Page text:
Lopez expressed his appreciation to NBA and Disney officials for ensuring the so-called bubble is safe for competition, and relished the opportunity to be practicing with his close-knit teammates again. At all his NBA stops, including with the Bulls, Lopez has cemented his status in the locker room as a favorite teammate of many.

“I’m just enjoying myself,” Lopez said. “It’s nice to be back on the floor.”

Lopez couldn’t estimate how many visits he has paid to the property, though he did reveal he has stayed at the resort where the Bucks are located before. Calling himself “sartorially challenged,” Lopez said he has a nice collection of Disney-related T-shirts with images and slogans that he plans to wear to and from practices and games.

 

Lopez has also engaged in a long-running, tongue-in-cheek feud with NBA mascots over his 12-year career. Along those lines, he jokingly tweeted in late April that NBA mascots not being allowed in the bubble would be fine because — well, duh — Disney characters would be present.

Asked how his progress in securing these alternative mascots for games was going, Lopez took the bait.

“I don’t want to use the word alternatives. That takes a group of characters, a cadre of characters, that are the cream-of-the-crop at what they do. And that sullies their names by suggesting they’re merely playing in the same ballpark as NBA mascots,” Lopez said, the sarcasm dripping. “There’s a pyramid to this, you know with the NBA mascots, MLB mascots, NFL mascots are all the way down (low). 

“It would be a blessing to have the Disney characters around our game, around our sporting events. Whatever the children do these days, please tag the mascots in that statement.”

MORE: The Palace of Auburn Hills demolished, site of many Bulls-Pistons battles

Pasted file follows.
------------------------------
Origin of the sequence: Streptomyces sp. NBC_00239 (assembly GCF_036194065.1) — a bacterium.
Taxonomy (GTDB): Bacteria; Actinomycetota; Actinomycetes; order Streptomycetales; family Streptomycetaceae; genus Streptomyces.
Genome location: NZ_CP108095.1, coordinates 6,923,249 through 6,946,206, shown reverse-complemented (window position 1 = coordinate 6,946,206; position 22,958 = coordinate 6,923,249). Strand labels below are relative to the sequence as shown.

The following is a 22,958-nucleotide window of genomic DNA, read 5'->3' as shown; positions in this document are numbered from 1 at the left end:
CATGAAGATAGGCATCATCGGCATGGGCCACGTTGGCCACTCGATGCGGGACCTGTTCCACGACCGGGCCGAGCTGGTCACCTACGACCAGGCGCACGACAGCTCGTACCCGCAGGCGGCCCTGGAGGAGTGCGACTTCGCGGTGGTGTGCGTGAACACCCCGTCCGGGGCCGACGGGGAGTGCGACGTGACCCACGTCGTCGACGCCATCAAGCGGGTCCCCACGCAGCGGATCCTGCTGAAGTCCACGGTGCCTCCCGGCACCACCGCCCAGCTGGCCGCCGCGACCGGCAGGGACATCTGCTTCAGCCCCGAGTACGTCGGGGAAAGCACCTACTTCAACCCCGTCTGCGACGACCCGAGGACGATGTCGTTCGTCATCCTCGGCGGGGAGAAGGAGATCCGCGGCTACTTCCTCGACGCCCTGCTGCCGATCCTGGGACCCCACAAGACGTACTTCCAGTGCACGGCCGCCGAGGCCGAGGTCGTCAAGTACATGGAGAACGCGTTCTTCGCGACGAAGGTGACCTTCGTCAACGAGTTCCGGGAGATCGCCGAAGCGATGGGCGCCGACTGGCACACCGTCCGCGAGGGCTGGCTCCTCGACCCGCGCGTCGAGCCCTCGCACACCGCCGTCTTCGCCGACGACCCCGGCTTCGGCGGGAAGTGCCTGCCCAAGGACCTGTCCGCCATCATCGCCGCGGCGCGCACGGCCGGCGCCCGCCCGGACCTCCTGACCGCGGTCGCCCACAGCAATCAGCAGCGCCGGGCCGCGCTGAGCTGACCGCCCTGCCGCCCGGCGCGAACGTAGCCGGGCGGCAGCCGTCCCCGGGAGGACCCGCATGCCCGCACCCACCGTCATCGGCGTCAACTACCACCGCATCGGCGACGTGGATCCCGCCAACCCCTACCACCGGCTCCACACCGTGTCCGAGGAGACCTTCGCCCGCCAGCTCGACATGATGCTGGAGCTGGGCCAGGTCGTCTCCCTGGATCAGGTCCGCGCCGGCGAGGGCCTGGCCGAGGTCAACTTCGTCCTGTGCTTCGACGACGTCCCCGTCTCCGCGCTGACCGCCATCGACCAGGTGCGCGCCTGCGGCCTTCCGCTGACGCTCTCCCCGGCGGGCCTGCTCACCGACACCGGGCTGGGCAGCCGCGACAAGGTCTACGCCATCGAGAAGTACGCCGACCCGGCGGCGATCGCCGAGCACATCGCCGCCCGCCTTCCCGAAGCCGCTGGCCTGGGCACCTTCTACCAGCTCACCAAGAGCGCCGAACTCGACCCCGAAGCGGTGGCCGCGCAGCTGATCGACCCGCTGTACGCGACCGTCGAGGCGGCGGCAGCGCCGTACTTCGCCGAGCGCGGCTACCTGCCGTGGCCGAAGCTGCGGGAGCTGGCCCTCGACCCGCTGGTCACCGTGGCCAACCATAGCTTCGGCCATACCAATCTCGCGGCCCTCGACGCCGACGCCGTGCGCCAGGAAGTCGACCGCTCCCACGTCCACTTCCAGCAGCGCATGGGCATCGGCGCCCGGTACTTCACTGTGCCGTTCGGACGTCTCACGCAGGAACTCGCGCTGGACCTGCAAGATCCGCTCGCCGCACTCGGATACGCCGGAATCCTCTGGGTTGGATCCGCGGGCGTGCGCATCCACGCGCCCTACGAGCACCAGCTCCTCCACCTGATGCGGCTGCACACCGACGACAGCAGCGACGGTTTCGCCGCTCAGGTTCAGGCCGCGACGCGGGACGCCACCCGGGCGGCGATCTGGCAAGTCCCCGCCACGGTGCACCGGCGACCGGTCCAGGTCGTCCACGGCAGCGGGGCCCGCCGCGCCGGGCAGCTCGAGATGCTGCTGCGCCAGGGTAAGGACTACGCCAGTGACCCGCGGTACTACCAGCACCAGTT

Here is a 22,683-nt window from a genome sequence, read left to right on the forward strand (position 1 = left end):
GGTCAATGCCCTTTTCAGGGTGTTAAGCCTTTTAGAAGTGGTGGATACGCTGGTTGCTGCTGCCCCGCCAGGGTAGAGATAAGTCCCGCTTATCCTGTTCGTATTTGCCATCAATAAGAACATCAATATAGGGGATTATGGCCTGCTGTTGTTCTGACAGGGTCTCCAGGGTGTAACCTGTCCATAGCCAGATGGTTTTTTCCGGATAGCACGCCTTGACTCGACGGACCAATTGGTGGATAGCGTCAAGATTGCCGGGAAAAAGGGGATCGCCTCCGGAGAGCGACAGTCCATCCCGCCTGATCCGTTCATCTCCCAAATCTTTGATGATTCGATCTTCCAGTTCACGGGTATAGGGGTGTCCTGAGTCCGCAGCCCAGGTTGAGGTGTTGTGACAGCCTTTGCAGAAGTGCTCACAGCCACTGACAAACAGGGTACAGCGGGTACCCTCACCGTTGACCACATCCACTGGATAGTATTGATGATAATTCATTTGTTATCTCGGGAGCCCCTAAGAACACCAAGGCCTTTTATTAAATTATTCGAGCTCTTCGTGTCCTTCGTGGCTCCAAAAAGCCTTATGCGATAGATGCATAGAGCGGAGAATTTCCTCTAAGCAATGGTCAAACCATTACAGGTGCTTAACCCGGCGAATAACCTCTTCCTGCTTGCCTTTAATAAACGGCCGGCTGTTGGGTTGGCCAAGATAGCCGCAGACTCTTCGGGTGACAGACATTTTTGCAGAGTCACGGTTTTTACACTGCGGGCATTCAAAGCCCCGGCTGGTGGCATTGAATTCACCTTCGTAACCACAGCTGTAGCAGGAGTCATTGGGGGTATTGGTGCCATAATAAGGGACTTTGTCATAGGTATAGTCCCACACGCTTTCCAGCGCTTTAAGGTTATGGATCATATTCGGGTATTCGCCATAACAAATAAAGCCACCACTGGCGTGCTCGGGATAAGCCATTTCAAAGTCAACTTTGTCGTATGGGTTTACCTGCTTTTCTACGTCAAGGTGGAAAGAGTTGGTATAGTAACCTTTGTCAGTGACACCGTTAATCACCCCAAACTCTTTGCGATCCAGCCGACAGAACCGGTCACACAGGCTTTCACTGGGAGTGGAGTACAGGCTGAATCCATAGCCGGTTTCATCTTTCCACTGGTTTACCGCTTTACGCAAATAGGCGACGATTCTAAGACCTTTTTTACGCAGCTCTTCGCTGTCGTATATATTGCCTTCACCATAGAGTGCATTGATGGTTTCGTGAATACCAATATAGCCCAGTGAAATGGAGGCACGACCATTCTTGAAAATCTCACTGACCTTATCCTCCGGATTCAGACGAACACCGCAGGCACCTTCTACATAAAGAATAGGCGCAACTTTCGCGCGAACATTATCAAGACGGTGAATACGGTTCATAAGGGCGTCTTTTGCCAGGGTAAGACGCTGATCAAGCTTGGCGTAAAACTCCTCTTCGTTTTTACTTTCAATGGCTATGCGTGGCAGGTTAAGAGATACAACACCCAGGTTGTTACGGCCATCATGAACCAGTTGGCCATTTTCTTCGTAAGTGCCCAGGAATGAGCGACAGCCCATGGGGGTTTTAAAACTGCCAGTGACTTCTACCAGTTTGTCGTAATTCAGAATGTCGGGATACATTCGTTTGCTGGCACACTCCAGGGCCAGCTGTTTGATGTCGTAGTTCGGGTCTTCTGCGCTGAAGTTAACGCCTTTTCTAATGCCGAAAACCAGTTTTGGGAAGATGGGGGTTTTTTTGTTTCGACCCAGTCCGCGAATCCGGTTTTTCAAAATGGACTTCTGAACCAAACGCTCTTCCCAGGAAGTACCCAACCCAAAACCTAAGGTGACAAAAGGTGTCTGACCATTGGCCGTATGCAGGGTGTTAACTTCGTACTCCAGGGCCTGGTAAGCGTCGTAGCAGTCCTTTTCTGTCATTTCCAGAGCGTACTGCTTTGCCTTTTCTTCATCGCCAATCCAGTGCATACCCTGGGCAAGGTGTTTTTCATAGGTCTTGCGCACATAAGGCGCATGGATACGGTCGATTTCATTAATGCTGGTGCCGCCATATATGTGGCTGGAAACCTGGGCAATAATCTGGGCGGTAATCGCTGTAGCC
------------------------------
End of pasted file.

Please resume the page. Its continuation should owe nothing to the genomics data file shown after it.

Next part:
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The Palace of Auburn Hills demolished, site of many Bulls-Pistons battles

The Palace of Auburn Hills demolished, site of many Bulls-Pistons battles

It's the building in which the Bulls' dynasty took off.

It's also the building in which plenty of Bulls' heartbreak occurred.

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Yes, the Palace of Auburn Hills, located in Auburn Hills, Mich., met its demise Saturday morning. Workers imploded the grand building, which, as one of the first multipurpose arenas, served as an instructional blueprint for the Bulls and Blackhawks when they constructed the United Center. 

 

The Pistons played in the arena from 1988 to 2017, and won three championships while calling it home. Bulls chairman Jerry Reinsdorf has said many times over the years that then-Pistons owner Bill Davidson, who privately financed the arena, advised him and Bill Wirtz on its good and bad aspects before Reinsdorf and Wirtz teamed up to open the United Center in 1994.

Most everyone who went there simply called it “The Palace.” It's where the Pistons, led by Isiah Thomas, refused to shake the Bulls' hands as they swept them out of the 1991 Eastern Conference finals en route to the first of their six titles. It's also where Scottie Pippen suffered a migraine headache in a depressing Game 7 loss in the 1990 Eastern Conference finals.

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"They were always bullying people, and I remember at shootaround that morning we swept them, they were yelling at us to get off the floor when we still had 30 minutes left," former Bulls center and current TV analyst Stacey King told NBC Sports Chicago's K.C. Johnson when Johnson worked for the Chicago Tribune. "We were like, 'You're down 3-0! Scottie walked over with a fake broom and acted like he was sweeping the floor and said: 'You all are down. Get ready for the summer.' They were a prideful bunch. And I knew that hurt them."

King said these words before the Bulls' final game in The Palace on March 6, 2017. He also acknowledged when the Pistons Game 7 victory in 1990 — and what Michael Jordan did afterward.

"Michael said, 'We won't lose to them again in a playoff series.' And we didn't," King said. "But they were unbeatable here for a while. The fans, the energy in here with so much at stake between us, it was one of the most fun places to play. For a while, they were the bully and we were the kid they took the lunch money from."

The Pistons moved to the sparkling Little Caesars Arena, located in downtown Detroit, for the 2017-18 season.